In our last article, we discussed how the PTFE nonstick cookware industry is polluting the planet. We’re following up with some tips on how to break your nonstick cookware habit.

Nonstick cookware contributes to the landfill problem.

Why Stop Using Nonstick Cookware?

Here, we’re just going to talk about why nonstick cookware isn’t the best choice for any kitchen.

You Can’t Use High Heat

The first rule of nonstick cookware is: don’t use high heat with nonstick cookware.

High heat destroys the nonstick properties faster than…


The more we learn about nonstick cookware, the less we like it.

The Ohio River Valley: contaminated with PFAS.

People love their nonstick cookware. And even though there have been safety issues associated with PTFE — the generic name for the Teflon® molecule — they feel safe knowing their nonstick pans are now “PFOA-free.”

Unfortunately, PFOA is a small part of the story.

If you want to make an informed decision about the actual safety of nonstick cookware, there are a few more facts you need to know.

What Is PTFE?


You're right, it does make you sound like a horrible person.

Does anyone know how I can opt out of getting this horrible, clickbaity, uber-narcissistic newletter? I can't even put into words how much I hate it.


stovetop pressure cooker full of rice
stovetop pressure cooker full of rice

Electric multi-cookers have been craaaazy popular for several years now. The most popular model on Amazon has more than 60,000 reviews and an average rating of 4.6 stars — that’s impressive!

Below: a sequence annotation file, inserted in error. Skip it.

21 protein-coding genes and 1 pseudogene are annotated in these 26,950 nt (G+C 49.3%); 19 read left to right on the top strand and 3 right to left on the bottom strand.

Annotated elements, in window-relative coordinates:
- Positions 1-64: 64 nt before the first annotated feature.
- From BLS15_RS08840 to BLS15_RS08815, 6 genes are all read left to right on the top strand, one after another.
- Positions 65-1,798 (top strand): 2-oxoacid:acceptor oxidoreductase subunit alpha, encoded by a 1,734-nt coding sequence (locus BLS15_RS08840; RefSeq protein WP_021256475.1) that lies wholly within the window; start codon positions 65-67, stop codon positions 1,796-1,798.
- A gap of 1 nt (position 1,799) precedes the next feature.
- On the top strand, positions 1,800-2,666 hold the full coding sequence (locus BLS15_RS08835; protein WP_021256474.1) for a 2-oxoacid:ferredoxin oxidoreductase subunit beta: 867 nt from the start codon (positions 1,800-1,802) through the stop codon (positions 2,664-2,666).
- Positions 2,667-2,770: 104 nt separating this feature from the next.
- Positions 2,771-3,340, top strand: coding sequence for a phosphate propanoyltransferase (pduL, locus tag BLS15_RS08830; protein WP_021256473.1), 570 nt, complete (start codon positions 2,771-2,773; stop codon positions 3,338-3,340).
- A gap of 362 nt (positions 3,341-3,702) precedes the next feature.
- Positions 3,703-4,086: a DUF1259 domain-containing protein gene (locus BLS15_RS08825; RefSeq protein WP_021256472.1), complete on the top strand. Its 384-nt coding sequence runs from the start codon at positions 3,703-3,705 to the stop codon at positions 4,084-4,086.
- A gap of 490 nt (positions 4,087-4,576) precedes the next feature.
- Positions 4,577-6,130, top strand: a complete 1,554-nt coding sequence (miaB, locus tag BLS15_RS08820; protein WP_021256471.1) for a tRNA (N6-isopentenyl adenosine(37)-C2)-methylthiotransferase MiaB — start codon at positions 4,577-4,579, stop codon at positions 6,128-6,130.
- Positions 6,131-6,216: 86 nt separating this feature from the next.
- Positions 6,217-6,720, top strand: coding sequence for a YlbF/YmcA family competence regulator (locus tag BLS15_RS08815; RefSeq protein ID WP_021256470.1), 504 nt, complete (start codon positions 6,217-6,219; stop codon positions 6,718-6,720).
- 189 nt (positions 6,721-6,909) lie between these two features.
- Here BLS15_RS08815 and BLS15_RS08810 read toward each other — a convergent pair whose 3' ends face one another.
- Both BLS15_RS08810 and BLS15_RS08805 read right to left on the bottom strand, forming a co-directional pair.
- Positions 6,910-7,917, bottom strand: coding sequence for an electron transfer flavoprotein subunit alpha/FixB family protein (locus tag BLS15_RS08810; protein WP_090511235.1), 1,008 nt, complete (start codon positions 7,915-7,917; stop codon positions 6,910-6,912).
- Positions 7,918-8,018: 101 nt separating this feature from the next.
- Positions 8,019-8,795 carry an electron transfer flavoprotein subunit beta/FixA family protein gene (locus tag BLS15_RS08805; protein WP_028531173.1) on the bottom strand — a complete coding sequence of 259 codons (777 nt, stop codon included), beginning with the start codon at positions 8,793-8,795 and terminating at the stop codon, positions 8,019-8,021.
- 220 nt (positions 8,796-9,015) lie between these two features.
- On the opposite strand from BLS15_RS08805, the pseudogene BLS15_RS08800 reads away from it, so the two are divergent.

People love their electric multi-cookers so much because with them, you can make meltingly tender chuck roast and pork butt, whip up batches of dried beans and rice in minutes, make chilis, soups, stocks, and more — and you can do all of this in a fraction of the time it takes on the stove.

But the truth is that the multi-cooker is just a new take on an…


Nonstick skillets make cooking eggs and other sticky foods easy.

Since Teflon® cookware, the brand name for the first PTFE (“polytetrafluoroethylene”) cookware got a bad rap for being “toxic” and even “cancer-causing”, some makers of PTFE cookware have marketed their products in all sorts of ways that makes it hard to know what you’re buying. There are so many synonyms for PTFE on the market now, and so much marketing jargon to play down the actual composition of cookware, that it can be really hard to know what you’re buying.

This obfuscation, whether deliberate or not, has caused a great deal of problems for people who want to buy safe…

Melanie Johnson

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